7/22/2017 The New York Times
Francisco Trujillo heads north each summer to do a job that few Americans want: a four-month stint operating carnival rides, mopping up vomit and sleeping in a cramped trailer with other workers.
His annual journey to the United States was a routine shared by many in the shabby city of Tlapacoyan, about 190 miles east of Mexico City in the hills of Veracruz state, which supplies two-thirds or more of the 7,000 foreign workers hired by America’s amusement sector each year.
This year, however, Mr. Trujillo, 32, is not selling tickets for the Super Shot vertical drop or doling out funnel cakes. Caught in a debate over how many visas the United States government should issue to seasonal workers, he is among thousands of Mexicans who are stuck at home, unable to get permission to work across the border.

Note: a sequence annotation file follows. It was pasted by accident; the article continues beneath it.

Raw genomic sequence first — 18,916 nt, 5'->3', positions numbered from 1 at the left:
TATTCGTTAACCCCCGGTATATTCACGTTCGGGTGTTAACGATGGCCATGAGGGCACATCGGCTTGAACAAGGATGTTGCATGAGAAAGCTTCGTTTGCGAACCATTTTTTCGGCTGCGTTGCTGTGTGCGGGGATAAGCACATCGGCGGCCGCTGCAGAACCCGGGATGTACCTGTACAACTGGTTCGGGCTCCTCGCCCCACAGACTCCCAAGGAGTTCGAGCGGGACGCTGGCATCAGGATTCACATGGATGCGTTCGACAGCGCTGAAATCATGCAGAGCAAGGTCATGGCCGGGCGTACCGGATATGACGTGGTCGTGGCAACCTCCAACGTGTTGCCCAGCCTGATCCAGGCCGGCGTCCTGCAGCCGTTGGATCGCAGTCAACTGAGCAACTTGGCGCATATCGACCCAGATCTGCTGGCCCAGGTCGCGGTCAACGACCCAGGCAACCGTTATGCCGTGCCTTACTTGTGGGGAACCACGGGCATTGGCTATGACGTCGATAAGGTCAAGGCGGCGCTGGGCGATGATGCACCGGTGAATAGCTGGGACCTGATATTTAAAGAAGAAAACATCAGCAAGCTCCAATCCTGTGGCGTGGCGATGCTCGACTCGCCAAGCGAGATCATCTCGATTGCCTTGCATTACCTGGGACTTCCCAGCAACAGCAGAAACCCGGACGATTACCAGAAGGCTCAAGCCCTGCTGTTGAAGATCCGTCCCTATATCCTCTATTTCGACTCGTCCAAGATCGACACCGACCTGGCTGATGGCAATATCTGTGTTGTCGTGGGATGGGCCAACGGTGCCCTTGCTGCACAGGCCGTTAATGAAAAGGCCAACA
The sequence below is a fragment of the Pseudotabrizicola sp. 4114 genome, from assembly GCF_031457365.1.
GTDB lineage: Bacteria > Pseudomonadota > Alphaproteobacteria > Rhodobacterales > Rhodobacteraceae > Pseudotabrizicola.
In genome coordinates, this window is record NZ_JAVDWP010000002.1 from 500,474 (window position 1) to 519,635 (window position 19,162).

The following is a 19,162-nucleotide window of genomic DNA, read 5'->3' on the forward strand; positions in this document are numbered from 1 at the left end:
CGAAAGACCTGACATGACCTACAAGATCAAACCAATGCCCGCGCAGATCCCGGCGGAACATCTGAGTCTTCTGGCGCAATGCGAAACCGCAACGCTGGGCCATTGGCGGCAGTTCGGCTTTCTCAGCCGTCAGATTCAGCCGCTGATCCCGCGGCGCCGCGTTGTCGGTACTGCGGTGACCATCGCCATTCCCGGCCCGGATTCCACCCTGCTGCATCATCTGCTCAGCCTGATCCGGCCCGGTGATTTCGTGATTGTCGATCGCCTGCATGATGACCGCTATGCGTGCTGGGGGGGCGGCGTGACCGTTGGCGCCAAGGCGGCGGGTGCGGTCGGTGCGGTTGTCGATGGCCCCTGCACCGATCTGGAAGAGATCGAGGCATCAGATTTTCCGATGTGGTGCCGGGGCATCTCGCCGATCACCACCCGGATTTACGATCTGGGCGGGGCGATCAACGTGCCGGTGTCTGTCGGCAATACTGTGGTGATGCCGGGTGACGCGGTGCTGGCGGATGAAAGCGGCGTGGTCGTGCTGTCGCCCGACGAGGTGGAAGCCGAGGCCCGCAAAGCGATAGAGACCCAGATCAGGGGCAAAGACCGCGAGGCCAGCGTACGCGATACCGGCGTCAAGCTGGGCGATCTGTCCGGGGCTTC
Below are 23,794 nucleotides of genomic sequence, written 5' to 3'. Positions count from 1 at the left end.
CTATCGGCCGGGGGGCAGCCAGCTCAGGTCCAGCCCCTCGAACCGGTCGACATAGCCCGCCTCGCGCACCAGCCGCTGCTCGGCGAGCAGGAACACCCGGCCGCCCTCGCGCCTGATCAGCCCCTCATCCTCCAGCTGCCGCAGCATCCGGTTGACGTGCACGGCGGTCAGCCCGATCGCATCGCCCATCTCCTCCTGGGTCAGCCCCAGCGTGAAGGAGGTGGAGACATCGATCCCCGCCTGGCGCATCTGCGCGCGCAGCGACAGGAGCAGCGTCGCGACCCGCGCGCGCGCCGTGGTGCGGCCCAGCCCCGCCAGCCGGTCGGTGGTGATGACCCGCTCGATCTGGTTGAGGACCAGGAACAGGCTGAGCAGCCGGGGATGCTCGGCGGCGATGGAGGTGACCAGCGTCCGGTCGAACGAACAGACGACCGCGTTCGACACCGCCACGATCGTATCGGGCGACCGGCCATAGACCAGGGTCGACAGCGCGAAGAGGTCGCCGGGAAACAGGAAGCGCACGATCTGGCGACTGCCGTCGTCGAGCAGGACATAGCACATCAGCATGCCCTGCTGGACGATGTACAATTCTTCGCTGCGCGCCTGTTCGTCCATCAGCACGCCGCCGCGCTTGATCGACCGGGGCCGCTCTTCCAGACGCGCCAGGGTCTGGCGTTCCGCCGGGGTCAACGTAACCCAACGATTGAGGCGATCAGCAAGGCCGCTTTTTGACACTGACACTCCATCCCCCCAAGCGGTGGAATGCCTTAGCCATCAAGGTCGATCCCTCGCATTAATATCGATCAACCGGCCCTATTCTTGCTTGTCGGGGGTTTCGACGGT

“They say we are taking jobs from the Americans,” said Mr. Trujillo, who has worked the last four carnival seasons in New York, Ohio and Pennsylvania. Carnival work is “really hard,” he said, adding, “Americans don’t want to do it.”\